Life Changing Moments Essay Scholarships

Hillary Z. Braintree, MA

Major: Physician Assistant

“It’s an investment and just a few thousand!”


…that “few thousand” turned into upwards of 15, as there were many pre-requisite courses required for my graduate school program of interest — now, with less than ideal debt to limit & income ratios, I’m at risk of being denied private loans for the very education I was charging (pun intended) towards in the first place. This is why you find me here, applying for the “do-over” scholarship. If could do-it-over, I would responsibly research appropriate educational funding, and know the importance of using credit wisely:

Be credit card savvy; shop around for the right card, read the fine print! Know the terms & conditions, charges & rates, expirations & limits!

Create and stick to a budget! Pay attention to where your money is going & plan for the unexpected!

Use cash/debit for recurring daily expenses/things that are not forever tangible (e.g. gas, food, haircuts etc.)

Unless it’s an emergency, or you have the means to pay it off in a timely manner — DON’T CHARGE IT! Stop & think: “What will I have to show for this purchase in the long run!” and “how many hours of work will it take to pay this off?”

Take advantage of secure online banking, track your spending and set up reminders/alerts!

Pay (more than the minimum) on time, every time!

Check your credit report!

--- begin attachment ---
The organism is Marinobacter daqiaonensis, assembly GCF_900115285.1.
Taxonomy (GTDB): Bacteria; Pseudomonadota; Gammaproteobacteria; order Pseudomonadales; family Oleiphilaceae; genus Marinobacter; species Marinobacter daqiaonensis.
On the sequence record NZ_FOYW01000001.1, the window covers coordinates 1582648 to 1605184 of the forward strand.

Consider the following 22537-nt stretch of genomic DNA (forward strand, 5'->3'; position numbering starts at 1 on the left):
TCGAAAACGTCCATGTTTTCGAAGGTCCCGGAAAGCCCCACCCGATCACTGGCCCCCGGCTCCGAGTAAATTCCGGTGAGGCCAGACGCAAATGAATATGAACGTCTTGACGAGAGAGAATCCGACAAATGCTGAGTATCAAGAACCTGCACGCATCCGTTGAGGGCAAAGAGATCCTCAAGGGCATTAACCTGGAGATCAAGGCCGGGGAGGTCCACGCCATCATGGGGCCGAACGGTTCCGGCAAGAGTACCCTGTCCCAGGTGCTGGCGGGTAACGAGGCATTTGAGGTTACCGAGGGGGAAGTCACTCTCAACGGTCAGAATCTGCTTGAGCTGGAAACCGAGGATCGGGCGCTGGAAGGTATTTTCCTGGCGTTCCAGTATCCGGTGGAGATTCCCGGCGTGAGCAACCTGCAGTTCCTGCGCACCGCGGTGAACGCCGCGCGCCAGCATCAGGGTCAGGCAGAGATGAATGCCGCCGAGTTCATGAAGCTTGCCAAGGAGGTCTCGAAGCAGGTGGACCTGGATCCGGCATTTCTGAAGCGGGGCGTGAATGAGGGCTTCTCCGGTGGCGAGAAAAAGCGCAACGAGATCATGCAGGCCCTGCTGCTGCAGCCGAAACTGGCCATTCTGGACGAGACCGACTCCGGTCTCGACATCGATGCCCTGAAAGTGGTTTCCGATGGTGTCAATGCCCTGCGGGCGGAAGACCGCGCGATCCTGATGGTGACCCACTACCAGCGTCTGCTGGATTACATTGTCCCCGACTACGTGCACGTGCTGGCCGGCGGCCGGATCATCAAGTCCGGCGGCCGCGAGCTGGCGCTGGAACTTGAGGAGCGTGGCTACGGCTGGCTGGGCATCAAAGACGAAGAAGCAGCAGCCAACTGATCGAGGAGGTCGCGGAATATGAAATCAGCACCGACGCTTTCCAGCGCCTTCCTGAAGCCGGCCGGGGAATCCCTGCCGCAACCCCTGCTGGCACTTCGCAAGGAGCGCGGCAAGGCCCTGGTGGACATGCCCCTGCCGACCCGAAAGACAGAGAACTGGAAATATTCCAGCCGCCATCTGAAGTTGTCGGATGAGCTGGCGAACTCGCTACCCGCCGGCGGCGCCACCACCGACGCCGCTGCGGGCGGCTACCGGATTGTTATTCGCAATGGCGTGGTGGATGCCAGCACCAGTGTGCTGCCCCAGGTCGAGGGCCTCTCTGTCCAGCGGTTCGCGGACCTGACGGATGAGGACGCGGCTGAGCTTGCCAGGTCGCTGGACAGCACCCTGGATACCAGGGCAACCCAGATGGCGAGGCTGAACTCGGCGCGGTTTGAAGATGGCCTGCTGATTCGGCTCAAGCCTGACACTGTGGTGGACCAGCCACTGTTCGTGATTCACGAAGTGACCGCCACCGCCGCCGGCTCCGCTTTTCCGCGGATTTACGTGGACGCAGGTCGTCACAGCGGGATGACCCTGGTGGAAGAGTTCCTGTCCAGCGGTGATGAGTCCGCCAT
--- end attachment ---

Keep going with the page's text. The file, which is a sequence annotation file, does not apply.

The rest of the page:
Report any lost or stolen cards immediately

Securing your financial future is all about research, budgeting & discipline!

Personal Essay Tips: What Has Changed You

Writing a personal essay can be hard because you have your entire life to choose from. What should you write about? If your teacher has given any specific instructions, make sure to take that into consideration first. Other than that, you could write about anything you want, but not every anecdote or experience makes for a good personal essay. Yes, it’s supposed to be about your life, but there should also be some kind of moral, argument, or point to be had from it.

Outlining a Personal Essay

Outlines are your best friends. Making one for your personal essay will make things so much easier. Once you have a topic, you can save yourself time by organizing everything you need ahead of time. Let’s assume you want to write about big life events that have changed you. Think of a few ideas such as a friend’s death, a vacation, a wedding, a child, a parent’s death, a letter, a new job, a new romance, or smaller things that made a big difference in your life. Pick one or two to focus on.

Personal essays should follow a format, but that format can be different from teacher to teacher, or even within a class. Consult your instructions for formatting guidelines, and ask your teacher about anything that isn’t quite clear. It never hurts to ask too many questions and know what you’re getting into before doing the bulk of your work.

Writing a Personal Essay

Now all you need to do is get the first draft out. Think of your life changing event. What details related to senses can you remember: sight, sound, touch, smell, taste? If you can, travel to a place or talk to a person related to that memory to remind yourself of other details. When you’re writing the essay, you’ll need all the help you can get in painting a realistic picture of how this changed you and its effect on your life. Making it feel real is one of the tools for a great personal essay.

Another is to compare unique or not commonly known facts to other things most people might know. For example, the smell of creosote or looking down from the top of the Eiffel tower might be things not everyone can relate to. If you aren’t sure, ask some trusted friends to read over your personal essay who don’t know the story already and see if they get confused or need some more clarification.


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